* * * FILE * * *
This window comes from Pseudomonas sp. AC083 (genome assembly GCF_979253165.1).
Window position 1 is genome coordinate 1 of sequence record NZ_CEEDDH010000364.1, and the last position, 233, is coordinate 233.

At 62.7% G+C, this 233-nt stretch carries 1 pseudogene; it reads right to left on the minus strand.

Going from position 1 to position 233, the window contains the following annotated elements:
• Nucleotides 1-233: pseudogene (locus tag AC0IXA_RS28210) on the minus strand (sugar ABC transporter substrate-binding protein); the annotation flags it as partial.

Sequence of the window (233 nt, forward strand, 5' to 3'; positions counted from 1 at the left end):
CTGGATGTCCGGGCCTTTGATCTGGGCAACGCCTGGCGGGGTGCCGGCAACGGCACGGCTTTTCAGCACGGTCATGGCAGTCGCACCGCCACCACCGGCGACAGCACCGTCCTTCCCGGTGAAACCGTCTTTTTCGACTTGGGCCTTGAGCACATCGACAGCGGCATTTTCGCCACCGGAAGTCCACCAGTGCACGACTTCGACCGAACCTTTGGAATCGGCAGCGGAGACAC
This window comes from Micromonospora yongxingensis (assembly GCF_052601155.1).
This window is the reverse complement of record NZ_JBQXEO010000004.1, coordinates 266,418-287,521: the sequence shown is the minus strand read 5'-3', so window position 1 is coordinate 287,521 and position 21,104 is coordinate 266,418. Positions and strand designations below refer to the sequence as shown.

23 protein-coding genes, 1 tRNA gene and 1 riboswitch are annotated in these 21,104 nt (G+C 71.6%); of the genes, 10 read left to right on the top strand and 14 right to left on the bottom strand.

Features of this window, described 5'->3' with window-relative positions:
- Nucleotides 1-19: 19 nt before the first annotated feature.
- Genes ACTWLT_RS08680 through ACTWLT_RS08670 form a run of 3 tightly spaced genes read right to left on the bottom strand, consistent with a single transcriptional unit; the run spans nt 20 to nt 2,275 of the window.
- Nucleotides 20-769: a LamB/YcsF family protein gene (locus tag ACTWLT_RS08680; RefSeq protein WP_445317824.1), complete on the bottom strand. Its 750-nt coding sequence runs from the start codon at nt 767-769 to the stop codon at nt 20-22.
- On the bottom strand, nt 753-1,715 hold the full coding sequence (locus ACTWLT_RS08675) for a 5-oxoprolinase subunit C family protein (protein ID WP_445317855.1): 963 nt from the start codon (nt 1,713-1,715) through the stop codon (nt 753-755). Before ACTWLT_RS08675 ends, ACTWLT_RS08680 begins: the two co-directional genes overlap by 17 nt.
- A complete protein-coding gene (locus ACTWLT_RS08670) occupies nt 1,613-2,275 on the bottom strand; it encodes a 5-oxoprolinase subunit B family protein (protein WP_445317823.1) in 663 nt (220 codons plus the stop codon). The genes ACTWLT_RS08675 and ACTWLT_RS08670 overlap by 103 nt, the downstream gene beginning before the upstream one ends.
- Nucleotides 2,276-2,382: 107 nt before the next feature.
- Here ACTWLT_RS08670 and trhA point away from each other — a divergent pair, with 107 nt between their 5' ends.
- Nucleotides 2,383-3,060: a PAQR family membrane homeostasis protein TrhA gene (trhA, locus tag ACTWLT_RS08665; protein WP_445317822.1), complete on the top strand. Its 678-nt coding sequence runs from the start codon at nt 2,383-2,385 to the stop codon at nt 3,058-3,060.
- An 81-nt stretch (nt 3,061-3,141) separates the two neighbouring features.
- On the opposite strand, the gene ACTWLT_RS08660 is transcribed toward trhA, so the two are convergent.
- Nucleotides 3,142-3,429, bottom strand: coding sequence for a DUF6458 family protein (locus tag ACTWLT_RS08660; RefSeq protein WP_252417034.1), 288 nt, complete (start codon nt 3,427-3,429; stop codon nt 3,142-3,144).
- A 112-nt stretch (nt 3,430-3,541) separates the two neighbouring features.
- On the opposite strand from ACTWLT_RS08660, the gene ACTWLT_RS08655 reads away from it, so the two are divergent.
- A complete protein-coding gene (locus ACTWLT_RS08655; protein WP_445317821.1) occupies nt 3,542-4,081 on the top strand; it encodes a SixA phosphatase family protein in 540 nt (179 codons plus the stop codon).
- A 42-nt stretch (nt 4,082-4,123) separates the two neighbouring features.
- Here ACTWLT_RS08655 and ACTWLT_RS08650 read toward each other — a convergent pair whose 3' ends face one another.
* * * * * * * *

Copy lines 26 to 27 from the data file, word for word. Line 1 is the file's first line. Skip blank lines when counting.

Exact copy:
- A 42-nt stretch (nt 4,082-4,123) separates the two neighbouring features.
- Here ACTWLT_RS08655 and ACTWLT_RS08650 read toward each other — a convergent pair whose 3' ends face one another.